Russians are observing a day of mourning for the 13 people killed in Saturday's twin suicide bombings at a Moscow rock concert. The flag flew over the Kremlin at half-staff, and hundreds of mourners gathered at a makeshift memorial outside the concert site to pay their respects. Mourners and passers-by shared a moment or two of silence amid the hustle and bustle of Moscow, as they stood to look upon the hundreds of flowers, candles, and poems left in memory of those who died in the weekend bombing.
Nestled among the flowers was a broken guitar and an empty bottle of vodka.
Most of the victims were young people who had come out to enjoy some music on one of the Russian capital's first warm, sunny days of the year. Among them was a middle-aged woman's son. He was one of the lucky ones, she said, who made it inside and never even knew what happened.
She says she is still fearful and that Moscow is a scary city for anyone with children. Nowhere is safe, she said, and she urged President Vladimir Putin to take the most severe action against terrorism. Another woman standing nearby interjected to say she disagreed. She says it is talking, not toughness, that President Putin needs to consider.
She added that her son lives in Israel and that she knows first-hand the fear terrorism brings. She said she would not like to see that way of life appear in Moscow, but said that is what she fears, if the government does not consider peace talks with Chechen separatists.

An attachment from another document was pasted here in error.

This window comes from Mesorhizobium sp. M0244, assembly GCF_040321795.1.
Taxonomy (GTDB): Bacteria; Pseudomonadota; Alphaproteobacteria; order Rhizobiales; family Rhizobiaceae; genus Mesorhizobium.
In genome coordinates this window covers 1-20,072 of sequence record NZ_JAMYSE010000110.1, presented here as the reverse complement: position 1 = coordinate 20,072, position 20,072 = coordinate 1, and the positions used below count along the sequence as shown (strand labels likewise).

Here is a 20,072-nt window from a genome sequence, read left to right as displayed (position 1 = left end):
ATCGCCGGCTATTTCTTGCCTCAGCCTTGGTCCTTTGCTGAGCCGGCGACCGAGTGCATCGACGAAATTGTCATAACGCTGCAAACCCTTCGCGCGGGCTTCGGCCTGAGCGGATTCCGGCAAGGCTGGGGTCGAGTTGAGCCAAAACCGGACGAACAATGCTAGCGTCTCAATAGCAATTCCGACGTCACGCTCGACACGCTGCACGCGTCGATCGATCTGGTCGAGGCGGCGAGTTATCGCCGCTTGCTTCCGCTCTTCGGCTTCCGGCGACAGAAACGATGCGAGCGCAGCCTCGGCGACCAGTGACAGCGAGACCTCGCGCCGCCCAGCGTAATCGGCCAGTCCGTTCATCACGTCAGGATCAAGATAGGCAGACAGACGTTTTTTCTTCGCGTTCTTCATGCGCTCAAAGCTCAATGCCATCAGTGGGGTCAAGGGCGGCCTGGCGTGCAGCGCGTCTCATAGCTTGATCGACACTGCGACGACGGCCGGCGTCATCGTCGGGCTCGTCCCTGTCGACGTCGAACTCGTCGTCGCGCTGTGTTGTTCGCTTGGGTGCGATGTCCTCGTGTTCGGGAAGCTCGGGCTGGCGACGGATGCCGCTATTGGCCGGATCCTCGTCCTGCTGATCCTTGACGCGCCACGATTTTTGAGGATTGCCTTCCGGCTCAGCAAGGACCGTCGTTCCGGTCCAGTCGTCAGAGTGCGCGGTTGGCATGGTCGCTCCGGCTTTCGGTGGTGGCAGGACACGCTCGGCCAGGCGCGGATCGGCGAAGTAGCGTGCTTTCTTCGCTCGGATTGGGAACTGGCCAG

The woman added that it is only by chance she is alive to speak about peace at all. She says she came upon the gate where the first explosion occurred just moments after the first of the two bombers detonated her suicide belt.
No group has claimed responsibility for the blasts. But Russian police suspect Chechen rebels organized the attacks carried out by the female bombers, one of whom has been identified by police as a Chechen.
Another young girl with whom VOA spoke said she did not hold the women responsible for the violence, but rather the Chechen terrorists who hired them for the job.
The first funerals for the victims are scheduled to begin on Wednesday.
Despite the sorrow and fear of the circumstance, this man visiting Moscow from Russia's Volga region, says he has faith that the nation will make it through this challenge.
I think the Chechen terrorists want to destroy the Russian spirit. But I believe in Russia, he said, and we will survive despite of any enemy.